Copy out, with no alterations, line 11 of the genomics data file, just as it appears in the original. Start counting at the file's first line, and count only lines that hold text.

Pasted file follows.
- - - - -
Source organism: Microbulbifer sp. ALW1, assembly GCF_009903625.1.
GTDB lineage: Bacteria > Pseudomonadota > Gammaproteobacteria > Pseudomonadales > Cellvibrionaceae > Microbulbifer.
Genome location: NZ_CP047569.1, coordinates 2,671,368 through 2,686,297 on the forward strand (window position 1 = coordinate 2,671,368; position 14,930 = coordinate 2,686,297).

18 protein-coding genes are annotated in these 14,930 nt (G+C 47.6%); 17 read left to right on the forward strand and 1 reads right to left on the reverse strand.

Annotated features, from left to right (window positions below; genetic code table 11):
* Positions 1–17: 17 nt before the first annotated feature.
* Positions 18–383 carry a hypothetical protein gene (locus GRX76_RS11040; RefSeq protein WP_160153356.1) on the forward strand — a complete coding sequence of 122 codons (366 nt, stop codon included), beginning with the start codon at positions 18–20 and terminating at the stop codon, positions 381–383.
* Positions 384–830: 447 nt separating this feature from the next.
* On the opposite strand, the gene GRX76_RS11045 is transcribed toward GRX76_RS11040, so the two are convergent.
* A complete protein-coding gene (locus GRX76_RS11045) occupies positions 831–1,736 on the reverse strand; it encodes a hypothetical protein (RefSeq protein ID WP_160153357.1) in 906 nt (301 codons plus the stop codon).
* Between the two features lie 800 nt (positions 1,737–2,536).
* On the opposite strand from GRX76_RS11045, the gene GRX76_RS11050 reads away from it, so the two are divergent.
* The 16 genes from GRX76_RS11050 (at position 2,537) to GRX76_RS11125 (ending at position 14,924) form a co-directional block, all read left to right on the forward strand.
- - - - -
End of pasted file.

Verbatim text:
* Between the two features lie 800 nt (positions 1,737–2,536).